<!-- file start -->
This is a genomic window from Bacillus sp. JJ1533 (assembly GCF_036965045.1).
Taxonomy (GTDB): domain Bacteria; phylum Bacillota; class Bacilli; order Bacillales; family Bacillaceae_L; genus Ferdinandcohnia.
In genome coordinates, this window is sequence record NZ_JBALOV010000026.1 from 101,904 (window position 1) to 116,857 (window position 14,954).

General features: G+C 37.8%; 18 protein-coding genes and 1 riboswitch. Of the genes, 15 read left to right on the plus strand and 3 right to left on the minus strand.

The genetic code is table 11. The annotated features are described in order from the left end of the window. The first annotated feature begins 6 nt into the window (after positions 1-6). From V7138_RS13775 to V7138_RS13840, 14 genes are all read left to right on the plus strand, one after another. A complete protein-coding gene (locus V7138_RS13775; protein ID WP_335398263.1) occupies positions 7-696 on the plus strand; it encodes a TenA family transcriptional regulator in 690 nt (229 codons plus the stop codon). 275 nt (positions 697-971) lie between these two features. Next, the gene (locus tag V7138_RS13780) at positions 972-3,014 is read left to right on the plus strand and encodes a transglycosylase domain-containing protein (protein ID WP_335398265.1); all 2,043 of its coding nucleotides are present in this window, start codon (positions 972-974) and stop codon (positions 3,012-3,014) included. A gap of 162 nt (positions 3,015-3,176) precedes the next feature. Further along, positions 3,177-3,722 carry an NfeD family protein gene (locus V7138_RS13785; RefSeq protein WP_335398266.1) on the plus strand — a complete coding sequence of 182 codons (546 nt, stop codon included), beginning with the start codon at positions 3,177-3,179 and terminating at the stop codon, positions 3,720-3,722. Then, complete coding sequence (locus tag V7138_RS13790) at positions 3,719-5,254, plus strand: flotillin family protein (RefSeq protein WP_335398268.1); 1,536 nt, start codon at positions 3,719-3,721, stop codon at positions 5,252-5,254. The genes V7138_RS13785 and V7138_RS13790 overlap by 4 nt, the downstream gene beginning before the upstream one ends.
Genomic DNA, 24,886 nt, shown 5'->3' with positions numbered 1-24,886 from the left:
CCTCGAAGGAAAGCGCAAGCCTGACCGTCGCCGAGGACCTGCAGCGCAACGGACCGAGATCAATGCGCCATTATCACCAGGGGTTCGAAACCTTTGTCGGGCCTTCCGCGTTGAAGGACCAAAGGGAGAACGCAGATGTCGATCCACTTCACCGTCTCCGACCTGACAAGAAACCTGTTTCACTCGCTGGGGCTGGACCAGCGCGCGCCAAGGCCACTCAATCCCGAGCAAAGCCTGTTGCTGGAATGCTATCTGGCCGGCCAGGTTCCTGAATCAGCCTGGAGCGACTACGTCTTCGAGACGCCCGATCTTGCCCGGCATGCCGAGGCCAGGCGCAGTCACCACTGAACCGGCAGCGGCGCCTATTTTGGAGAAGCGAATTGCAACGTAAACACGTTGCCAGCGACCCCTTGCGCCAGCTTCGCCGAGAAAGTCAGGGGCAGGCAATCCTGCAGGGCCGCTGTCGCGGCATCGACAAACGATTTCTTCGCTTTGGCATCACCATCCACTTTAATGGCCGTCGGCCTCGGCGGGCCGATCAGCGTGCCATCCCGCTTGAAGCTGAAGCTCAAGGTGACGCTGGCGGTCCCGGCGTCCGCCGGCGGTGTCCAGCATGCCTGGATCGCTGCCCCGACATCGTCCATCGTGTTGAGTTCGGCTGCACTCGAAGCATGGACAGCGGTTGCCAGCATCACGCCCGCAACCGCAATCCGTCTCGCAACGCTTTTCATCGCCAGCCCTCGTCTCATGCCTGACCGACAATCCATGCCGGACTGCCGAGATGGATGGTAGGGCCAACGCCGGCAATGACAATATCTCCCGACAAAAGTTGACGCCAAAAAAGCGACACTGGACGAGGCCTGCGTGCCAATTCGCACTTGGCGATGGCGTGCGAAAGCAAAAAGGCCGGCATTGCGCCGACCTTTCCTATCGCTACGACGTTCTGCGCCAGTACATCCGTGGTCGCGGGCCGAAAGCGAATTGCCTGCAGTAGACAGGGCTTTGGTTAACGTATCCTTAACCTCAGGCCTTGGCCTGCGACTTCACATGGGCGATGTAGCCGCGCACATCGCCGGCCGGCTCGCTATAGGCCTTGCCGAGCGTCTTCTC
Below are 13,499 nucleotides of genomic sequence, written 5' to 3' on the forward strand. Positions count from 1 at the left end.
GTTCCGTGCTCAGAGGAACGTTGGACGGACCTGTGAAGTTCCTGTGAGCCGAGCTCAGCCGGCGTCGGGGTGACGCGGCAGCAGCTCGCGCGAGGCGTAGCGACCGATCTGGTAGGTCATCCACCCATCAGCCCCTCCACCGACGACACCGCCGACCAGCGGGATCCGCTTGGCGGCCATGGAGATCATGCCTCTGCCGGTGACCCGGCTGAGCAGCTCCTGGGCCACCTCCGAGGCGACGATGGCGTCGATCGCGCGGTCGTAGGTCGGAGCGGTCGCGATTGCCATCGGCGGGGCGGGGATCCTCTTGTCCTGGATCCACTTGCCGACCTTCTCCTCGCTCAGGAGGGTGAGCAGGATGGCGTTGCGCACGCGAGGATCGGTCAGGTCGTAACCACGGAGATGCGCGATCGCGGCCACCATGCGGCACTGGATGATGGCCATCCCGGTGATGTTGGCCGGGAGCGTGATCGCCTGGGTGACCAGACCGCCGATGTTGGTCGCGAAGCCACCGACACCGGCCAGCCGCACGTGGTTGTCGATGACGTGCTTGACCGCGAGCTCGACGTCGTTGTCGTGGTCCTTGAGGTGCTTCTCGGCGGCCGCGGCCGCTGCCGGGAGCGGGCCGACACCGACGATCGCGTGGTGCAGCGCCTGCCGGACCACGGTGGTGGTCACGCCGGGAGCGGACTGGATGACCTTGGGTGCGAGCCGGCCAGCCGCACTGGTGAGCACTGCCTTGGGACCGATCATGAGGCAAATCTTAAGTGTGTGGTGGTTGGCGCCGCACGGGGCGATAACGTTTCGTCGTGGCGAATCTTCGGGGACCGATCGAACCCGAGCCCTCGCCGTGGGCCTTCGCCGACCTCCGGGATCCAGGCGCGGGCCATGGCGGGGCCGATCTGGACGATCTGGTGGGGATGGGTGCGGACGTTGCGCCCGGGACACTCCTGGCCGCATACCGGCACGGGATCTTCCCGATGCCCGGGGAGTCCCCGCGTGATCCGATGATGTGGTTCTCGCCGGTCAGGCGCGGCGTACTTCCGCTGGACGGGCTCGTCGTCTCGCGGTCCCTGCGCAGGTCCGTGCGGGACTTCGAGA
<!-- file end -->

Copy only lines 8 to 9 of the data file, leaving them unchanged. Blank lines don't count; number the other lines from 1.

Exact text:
Below are 13,499 nucleotides of genomic sequence, written 5' to 3' on the forward strand. Positions count from 1 at the left end.
GTTCCGTGCTCAGAGGAACGTTGGACGGACCTGTGAAGTTCCTGTGAGCCGAGCTCAGCCGGCGTCGGGGTGACGCGGCAGCAGCTCGCGCGAGGCGTAGCGACCGATCTGGTAGGTCATCCACCCATCAGCCCCTCCACCGACGACACCGCCGACCAGCGGGATCCGCTTGGCGGCCATGGAGATCATGCCTCTGCCGGTGACCCGGCTGAGCAGCTCCTGGGCCACCTCCGAGGCGACGATGGCGTCGATCGCGCGGTCGTAGGTCGGAGCGGTCGCGATTGCCATCGGCGGGGCGGGGATCCTCTTGTCCTGGATCCACTTGCCGACCTTCTCCTCGCTCAGGAGGGTGAGCAGGATGGCGTTGCGCACGCGAGGATCGGTCAGGTCGTAACCACGGAGATGCGCGATCGCGGCCACCATGCGGCACTGGATGATGGCCATCCCGGTGATGTTGGCCGGGAGCGTGATCGCCTGGGTGACCAGACCGCCGATGTTGGTCGCGAAGCCACCGACACCGGCCAGCCGCACGTGGTTGTCGATGACGTGCTTGACCGCGAGCTCGACGTCGTTGTCGTGGTCCTTGAGGTGCTTCTCGGCGGCCGCGGCCGCTGCCGGGAGCGGGCCGACACCGACGATCGCGTGGTGCAGCGCCTGCCGGACCACGGTGGTGGTCACGCCGGGAGCGGACTGGATGACCTTGGGTGCGAGCCGGCCAGCCGCACTGGTGAGCACTGCCTTGGGACCGATCATGAGGCAAATCTTAAGTGTGTGGTGGTTGGCGCCGCACGGGGCGATAACGTTTCGTCGTGGCGAATCTTCGGGGACCGATCGAACCCGAGCCCTCGCCGTGGGCCTTCGCCGACCTCCGGGATCCAGGCGCGGGCCATGGCGGGGCCGATCTGGACGATCTGGTGGGGATGGGTGCGGACGTTGCGCCCGGGACACTCCTGGCCGCATACCGGCACGGGATCTTCCCGATGCCCGGGGAGTCCCCGCGTGATCCGATGATGTGGTTCTCGCCGGTCAGGCGCGGCGTACTTCCGCTGGACGGGCTCGTCGTCTCGCGGTCCCTGCGCAGGTCCGTGCGGGACTTCGAGA